Thursday, 5 December 2019

Conscious Christmas Shopping

So sale season is here and discounts, bargains, and consumerism is in full force. Offers pulling you in with promises of 'Must Have' items as fabulous prices that you would be mad to miss. Things that you probably wouldn't even look at if there wasn't that ever so enticing 20% off tag attached. The temptation is real right now, so, how do you actually navigate the festive period without buying everything in sight?

As a somewhat reformed shopoholic, I am going to share my top tips!

Did you want it at full price?

It's a simple question to start with, did you actually like or even want it whilst it was full price? If you did, then that is brilliant because who doesn't love saving a bit of money on something they really want, but unfortunately in these situations, it is more often the case that you are more excited about the discount than the item. I don't know how many times I have bought something a bit odd, not quite me, and often a little strange, for the simple reason that it was on sale or offer. Don't get me wrong, sometimes something being on offer is a great way to get out of your comfort zone and try something new, but I think it is mostly just being a bit more conscious of your purchase and just taking that moment to acknowledge the reason that you are buying it.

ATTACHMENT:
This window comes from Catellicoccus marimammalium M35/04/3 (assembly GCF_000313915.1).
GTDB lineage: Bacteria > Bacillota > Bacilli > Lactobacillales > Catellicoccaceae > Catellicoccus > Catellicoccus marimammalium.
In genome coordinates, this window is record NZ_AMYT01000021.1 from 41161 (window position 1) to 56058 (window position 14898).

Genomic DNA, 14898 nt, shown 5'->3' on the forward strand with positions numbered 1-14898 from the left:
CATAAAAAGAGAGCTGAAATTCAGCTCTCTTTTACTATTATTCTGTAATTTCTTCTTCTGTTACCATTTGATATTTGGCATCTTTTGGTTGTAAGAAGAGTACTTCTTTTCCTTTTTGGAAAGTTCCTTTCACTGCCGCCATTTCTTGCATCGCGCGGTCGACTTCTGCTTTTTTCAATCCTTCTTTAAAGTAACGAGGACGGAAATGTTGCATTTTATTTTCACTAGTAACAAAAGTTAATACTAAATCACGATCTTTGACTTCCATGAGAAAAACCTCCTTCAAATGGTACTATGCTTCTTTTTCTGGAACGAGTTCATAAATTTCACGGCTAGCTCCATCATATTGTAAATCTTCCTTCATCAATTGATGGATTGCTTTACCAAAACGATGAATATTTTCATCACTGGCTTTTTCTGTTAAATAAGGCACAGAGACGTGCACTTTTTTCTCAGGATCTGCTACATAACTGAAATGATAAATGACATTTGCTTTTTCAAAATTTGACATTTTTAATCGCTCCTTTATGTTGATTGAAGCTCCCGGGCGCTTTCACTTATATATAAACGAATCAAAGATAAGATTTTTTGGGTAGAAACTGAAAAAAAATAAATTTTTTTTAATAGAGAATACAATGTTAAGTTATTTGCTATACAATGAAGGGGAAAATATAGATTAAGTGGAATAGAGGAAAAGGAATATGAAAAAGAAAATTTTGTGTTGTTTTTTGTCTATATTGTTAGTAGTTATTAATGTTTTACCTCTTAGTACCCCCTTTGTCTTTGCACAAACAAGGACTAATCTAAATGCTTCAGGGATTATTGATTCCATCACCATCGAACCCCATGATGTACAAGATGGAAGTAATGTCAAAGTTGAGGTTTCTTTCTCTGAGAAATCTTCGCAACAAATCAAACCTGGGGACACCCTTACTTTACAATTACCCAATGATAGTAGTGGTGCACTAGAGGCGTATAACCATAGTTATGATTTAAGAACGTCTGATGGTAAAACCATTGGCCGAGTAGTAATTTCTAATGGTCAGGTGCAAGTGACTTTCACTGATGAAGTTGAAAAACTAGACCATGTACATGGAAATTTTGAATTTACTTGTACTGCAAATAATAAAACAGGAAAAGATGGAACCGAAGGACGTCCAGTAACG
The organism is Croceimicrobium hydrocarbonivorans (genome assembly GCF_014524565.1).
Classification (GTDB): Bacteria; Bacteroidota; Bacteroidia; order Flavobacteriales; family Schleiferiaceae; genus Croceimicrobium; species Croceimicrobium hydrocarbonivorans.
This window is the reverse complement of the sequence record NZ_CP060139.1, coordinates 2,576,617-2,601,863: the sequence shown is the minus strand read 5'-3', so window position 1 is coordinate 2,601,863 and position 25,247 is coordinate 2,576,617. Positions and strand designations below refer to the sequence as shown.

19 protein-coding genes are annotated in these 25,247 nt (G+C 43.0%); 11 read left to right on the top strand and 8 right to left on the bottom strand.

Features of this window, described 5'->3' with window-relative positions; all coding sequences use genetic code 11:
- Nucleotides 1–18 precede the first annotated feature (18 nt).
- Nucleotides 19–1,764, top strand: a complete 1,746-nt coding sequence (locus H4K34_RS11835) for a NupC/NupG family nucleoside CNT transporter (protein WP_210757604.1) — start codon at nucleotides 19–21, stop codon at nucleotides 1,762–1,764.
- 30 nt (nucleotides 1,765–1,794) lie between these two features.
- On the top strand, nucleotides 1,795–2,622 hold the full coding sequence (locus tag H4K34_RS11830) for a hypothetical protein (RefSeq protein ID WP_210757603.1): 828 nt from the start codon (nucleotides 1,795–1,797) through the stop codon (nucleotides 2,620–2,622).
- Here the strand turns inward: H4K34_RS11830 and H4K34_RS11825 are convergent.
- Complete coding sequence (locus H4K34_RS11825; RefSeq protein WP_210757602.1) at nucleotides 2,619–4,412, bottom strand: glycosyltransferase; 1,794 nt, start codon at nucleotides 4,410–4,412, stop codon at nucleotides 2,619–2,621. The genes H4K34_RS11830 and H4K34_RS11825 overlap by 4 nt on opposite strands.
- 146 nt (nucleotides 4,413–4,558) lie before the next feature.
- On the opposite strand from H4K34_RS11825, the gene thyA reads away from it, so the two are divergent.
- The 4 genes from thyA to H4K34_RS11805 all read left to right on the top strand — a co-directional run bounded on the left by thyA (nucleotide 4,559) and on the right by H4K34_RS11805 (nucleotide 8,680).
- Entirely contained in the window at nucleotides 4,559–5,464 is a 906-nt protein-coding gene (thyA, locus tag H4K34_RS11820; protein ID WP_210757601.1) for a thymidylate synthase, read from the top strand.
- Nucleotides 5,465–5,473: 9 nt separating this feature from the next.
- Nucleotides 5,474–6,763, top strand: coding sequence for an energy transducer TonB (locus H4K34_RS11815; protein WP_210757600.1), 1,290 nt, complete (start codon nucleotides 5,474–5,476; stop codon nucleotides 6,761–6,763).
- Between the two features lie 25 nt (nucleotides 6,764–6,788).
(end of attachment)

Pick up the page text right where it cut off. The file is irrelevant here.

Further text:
Seven Day Rule

Are you going to wear it in the next seven days? More often than not, if you buy something new which you really love, you will end up wearing it within seven days of purchase with the caveat of it being bought it for a specific event.
So, next time you buy something, remember to check a week later to see if you have actually worn it or if it is still sitting in the bag looking quite sad.

Could you find it on Depop/Ebay?

I've recently taken to doing this! Whenever I see something in store that I really want, I have a quick search on Depop and Ebay to see if I can get it second hand. This trick obviously doesn't work every time, and especially with new in or super popular items, but sometimes you can find yourself an amazing bargain whilst shopping sustainably, and helping out someone else who may need a bit of cash! Plus, who knows, you may even find it new with tags!

Do you really need it?

This is the big question. We can all be creatures of habit, buying the same thing when we already have several identical items in our wardrobe. I know that I'm guilty of this, particularly in regards to mid wash blue jeans... but sometimes all it takes is a few seconds to consider whether we really need to buy it, and whether it is the discount that you are more excited about! Apply the same 'Do I need it' mentality to sale items as you would with full price!

So I hope that these tips have been helpful and I would love to hear if you have any tips for navigating the festive season! 

Wednesday, 20 November 2019